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Yesterday, we talked the pros and cons of online fundraising – that the low barrier to entry (any charity can set up PayPal, Facebook, and Twitter accounts for free in a minutes), and the growing number of people using social media, has led to an explosion in online giving campaigns. This is a great opportunity for non-profits and churches. But it also means as individuals, we’re being hit with an ever increasing number of donation requests.
If you genuinely care about people, reading the donation requests, considering them, making a decision as to whether to give or not, and then accepting that decision can be stressful and lead to “donor fatigue.”
How can we deal with all these donation requests in a way that reduces stress and donation fatigue?
I hardly consider myself an expert on this, so I’d like to hear your ideas, but here are 6 suggestions that come to mind:
1) Create a giving plan. You can’t give to every cause, so it’s important to set priorities. Much of the stress of donor fatigue can be eliminated by putting together a plan – a set of principles – that will help to guide your decision making. Saying “No” to some charities that are less important to you is what makes it possible for you to say “Yes” to those that are most important. Think about it. Pray about it. If you’re married, put together the plan with your spouse.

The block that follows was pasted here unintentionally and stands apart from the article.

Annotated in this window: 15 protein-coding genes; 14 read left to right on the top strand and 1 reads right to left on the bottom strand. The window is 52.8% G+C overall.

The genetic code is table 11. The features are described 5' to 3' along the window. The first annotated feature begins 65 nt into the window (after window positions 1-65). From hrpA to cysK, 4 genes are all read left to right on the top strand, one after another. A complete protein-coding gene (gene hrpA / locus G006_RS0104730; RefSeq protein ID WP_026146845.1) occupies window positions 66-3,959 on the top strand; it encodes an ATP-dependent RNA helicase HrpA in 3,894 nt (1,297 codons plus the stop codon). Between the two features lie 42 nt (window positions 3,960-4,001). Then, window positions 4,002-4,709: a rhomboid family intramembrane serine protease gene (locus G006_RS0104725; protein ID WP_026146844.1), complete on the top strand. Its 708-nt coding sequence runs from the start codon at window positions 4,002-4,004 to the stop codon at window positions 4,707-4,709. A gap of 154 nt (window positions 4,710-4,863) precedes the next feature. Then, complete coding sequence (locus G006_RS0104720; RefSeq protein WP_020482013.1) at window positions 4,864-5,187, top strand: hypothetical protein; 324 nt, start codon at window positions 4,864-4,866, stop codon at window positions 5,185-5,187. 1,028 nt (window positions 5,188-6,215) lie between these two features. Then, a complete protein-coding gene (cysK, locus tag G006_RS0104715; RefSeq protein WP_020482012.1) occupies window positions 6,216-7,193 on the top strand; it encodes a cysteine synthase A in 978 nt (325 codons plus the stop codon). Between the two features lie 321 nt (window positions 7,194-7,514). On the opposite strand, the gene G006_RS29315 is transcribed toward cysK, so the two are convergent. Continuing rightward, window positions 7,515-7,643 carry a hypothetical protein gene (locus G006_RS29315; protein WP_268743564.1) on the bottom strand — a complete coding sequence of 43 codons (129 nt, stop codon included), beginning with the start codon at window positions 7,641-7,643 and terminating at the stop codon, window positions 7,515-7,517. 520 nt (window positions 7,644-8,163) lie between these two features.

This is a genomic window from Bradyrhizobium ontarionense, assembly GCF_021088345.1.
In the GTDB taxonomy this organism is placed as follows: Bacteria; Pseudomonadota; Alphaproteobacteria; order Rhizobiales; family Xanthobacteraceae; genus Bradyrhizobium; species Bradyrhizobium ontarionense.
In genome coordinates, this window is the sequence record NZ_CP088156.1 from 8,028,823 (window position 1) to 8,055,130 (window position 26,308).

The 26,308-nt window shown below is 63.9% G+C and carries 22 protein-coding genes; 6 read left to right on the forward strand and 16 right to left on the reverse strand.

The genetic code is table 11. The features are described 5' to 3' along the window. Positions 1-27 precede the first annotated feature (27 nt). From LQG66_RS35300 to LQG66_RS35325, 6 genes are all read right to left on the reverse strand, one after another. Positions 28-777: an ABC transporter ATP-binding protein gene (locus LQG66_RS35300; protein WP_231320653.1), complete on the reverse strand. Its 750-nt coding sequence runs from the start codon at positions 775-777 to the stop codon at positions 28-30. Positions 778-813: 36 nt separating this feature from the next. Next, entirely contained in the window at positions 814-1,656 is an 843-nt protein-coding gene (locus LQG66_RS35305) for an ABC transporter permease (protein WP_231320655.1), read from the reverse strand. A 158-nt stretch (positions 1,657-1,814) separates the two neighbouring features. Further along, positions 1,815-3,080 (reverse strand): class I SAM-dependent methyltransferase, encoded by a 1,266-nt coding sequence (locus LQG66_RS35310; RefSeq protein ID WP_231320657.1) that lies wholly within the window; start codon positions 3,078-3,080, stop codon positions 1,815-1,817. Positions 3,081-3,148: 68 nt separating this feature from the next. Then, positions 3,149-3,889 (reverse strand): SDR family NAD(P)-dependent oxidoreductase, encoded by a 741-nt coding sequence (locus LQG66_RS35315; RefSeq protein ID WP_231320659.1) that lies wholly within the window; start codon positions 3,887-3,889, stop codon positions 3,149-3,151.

2) Budget for donation requests. Budget a certain amount of money each month to go towards unexpected donation requests. Until that money has been spent each month, you say yes. When that money is gone, you say no. This gives you the opportunity to help, but puts a predefined cap on it. Even budgeting as little as $10 or $20 a month can enable you to say yes and help in small ways.
3) Determine your default donation amount. In addition to deciding if you’re going to give to each cause or charity that asks, you also have to decide how much to give. For this it might be helpful to set a default donation amount. You can deviate from the default if there’s a good reason or you feel led to, but if not, that’s one less decision you have to hem and haw over.
4) Give personal connections priority. You want to see the people and organizations you’re personally connected with succeed, so give them priority when making giving decisions. I’d rather say no to a kid I’ve never seen before who knocks on my door and asks me to buy something to support his team, so I can say yes to the kids I actually know.
5) Be a generous, regular giver. A lot of the stress people feel from donation requests is really guilt from being selfish with their money. If you spend all your money on yourself and your family, then every request to give is a reminder that you’re not doing much to help others. God tells us in the bible that we are to support our local church and care for widows, orphans, and the poor. And if you’re doing that on a basis, then it’s a lot easier to say no to one-time donation requests.
6) Stop worrying about what other people think. A lot of people have a hard time saying “no” because they’re afraid of what other people will think of them. They feel like they have to justify every no. On the other hand, if you’re really generous, some people in your life may freak out about how much you give away. Remember, what you do with your money is between you and God. If you have God-honoring, well-prayed-over giving plan, be confident in that and ignore everyone else.
Those are my thoughts. How about you? Have you ever felt “donation fatigue?” How do you deal with it? What are your suggestions for how to decide which people and charities to give to?